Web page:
Stone: Why the Supreme Court's Decision in Stevens is Correct

Dog-Fighting and the First Amendment
Geoffrey Stone
The Huffington Post
April 25, 2010

In United States v. Stevens, the Supreme Court, in an eight-to-one decision, held unconstitutional a federal law that prohibited any person to disseminate videos of dog-fighting or other acts of animal abuse. The decision surprised many people, who thought that such videos have nothing to do with the First Amendment. More specifically, many people thought that because the Court has held that government can constitutionally ban images of child sexual abuse it should also be able to ban images of animal abuse. In an opinion by Chief Justice Roberts, the Court rightly rejected this analogy, but the reasoning isn't self-evident, so I want to explain.

To begin with, it's important to understand that a basic principle of First Amendment doctrine is that an individual ordinarily does not have a constitutional right to do an act that is otherwise unlawful merely because he wants to engage in free expression. For example, an individual does not have a First Amendment right to speed on I-94 because he wants to make a movie involving speeding; he does not have a First Amendment right to steal a camera in order to make a video; and he does not have a First Amendment right to wiretap a telephone conversation in order to prove that a congressman has taken a bribe.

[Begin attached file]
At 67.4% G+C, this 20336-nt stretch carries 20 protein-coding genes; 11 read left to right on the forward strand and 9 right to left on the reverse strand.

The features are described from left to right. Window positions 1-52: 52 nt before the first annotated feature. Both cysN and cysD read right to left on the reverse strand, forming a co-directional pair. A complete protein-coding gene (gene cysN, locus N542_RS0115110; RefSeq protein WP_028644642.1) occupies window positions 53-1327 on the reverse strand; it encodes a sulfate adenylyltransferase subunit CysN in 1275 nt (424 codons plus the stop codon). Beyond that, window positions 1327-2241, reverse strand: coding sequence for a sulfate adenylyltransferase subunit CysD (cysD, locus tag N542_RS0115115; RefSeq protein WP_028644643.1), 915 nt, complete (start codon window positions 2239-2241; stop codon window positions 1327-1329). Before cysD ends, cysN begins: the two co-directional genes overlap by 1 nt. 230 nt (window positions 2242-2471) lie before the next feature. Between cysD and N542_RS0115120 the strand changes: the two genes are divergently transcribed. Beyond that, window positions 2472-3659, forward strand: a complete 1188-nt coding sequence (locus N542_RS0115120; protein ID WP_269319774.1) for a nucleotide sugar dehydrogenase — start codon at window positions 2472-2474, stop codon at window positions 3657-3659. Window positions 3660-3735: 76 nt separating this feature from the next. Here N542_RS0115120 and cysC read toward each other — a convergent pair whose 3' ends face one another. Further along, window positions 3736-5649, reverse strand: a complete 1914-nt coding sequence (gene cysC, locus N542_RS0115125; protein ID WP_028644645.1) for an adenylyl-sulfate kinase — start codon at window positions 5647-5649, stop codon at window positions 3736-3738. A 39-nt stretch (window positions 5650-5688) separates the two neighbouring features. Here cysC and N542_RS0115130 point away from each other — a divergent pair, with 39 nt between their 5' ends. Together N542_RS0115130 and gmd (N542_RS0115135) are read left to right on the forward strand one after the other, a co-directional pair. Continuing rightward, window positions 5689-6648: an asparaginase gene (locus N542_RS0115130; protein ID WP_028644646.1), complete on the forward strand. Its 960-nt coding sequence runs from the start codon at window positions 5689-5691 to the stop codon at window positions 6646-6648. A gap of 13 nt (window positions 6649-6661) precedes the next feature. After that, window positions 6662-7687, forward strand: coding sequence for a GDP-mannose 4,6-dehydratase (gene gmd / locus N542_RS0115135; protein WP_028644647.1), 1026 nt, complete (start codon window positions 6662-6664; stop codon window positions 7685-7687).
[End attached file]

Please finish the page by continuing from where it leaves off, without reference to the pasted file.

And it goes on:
It is for this reason that Daniel Ellsberg, who stole the Pentagon Papers, could have been prosecuted for the theft. Similarly, this is why a person who wants to sexually abuse a child in order to make a movie about child sexual abuse has no First Amendment right to do so, and why an individual who wants to make a movie about dog-fighting has no First Amendment right to conduct an otherwise illegal dog-fight.

Faculty: 
Geoffrey R. Stone